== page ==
• 検索結果がありません。

Obama Administration’s Foreign and Security Policy and its Implications for Australia and Japan

ドキュメント内 The Fifth Japan - Australia Track 1.5 Dialogue (ページ 102-110)

Dr. Eiichi Katahara

Deputy Director, Research Department National Institute for Defense Studies

A paper prepared for the Fifth Australia-Japan Track 1.5 Dialogue co-hosted by The Japan In- stitute of International Affairs (JIIA) and The Australian Strategic Policy Institute (ASPI). The views expressed here are those of the author and do not reflect the view of the National Institute for Defense Studies (NIDS) or the government of Japan.

Since the inauguration of President Obama on January 20, 2009, the new U.S. administration has been focused on stabilizing financial systems and repairing the US economy, while continu- ing to meet a host of security challenges. In light of the diminished international stature of the United States over the last eight years of the Bush administration, the Obama administration is seeking to restore its global leadership in meeting wide-ranging challenges of international se- curity of the 21st century world, including stabilization of Iraq, Afghanistan and Pakistan, greater security risks with regard to nuclear proliferation and WMD terrorism, intensified com- petition for resources and food, climate change, infectious diseases, and civil strife in Africa.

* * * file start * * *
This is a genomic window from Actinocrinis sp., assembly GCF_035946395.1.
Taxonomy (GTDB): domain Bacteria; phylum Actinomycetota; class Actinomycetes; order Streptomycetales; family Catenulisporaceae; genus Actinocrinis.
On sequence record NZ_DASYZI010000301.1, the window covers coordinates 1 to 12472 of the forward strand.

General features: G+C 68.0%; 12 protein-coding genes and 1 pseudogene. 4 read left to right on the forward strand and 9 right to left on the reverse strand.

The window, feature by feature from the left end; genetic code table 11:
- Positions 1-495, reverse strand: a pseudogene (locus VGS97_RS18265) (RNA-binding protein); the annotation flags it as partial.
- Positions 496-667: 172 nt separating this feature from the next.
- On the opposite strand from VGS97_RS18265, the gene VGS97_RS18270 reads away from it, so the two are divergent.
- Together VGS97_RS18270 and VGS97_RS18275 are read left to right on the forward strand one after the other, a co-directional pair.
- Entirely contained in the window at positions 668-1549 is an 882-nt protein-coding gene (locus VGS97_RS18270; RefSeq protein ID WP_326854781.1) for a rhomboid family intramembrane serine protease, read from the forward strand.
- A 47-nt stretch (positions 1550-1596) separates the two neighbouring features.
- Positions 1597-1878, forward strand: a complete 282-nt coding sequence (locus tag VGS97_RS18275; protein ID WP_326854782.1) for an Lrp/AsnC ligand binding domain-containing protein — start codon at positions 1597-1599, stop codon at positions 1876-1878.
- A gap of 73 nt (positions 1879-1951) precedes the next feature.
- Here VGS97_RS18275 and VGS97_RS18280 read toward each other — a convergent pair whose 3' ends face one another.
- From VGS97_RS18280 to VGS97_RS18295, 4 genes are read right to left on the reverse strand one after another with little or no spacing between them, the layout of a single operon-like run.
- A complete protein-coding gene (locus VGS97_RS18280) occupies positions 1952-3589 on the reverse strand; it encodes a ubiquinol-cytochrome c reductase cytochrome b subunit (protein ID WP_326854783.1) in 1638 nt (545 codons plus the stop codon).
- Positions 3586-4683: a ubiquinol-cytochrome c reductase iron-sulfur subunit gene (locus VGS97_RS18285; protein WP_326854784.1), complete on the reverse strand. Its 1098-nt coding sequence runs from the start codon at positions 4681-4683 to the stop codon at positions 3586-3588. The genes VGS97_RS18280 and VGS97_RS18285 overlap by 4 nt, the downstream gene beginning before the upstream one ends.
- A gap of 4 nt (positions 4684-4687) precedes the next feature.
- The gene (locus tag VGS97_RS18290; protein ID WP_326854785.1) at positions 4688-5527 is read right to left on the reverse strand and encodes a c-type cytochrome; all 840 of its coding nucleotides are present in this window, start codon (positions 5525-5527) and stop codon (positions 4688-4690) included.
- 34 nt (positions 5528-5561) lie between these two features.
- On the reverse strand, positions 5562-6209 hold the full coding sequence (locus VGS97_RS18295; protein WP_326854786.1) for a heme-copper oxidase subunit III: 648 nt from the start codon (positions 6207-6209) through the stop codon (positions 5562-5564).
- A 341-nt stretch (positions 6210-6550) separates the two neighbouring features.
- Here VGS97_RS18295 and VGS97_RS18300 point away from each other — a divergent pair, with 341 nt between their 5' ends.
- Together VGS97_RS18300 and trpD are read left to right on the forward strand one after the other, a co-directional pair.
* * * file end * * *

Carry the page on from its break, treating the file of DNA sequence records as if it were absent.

In the longer run, the United States, along with Japan and Australia, will be expected to manage the shifting balance of power and influence in the region, in the face of the accelerating rise of China and India. It would be critical for the major powers in the region, including the United States Japan and Australia, to build a viable security architecture by strengthening multi-layered mechanisms for international cooperation and by deepening strategic ties among the major powers, while maintaining the power equilibrium in the Asia-Pacific region.

Obama administration’s foreign and security policy toward Asia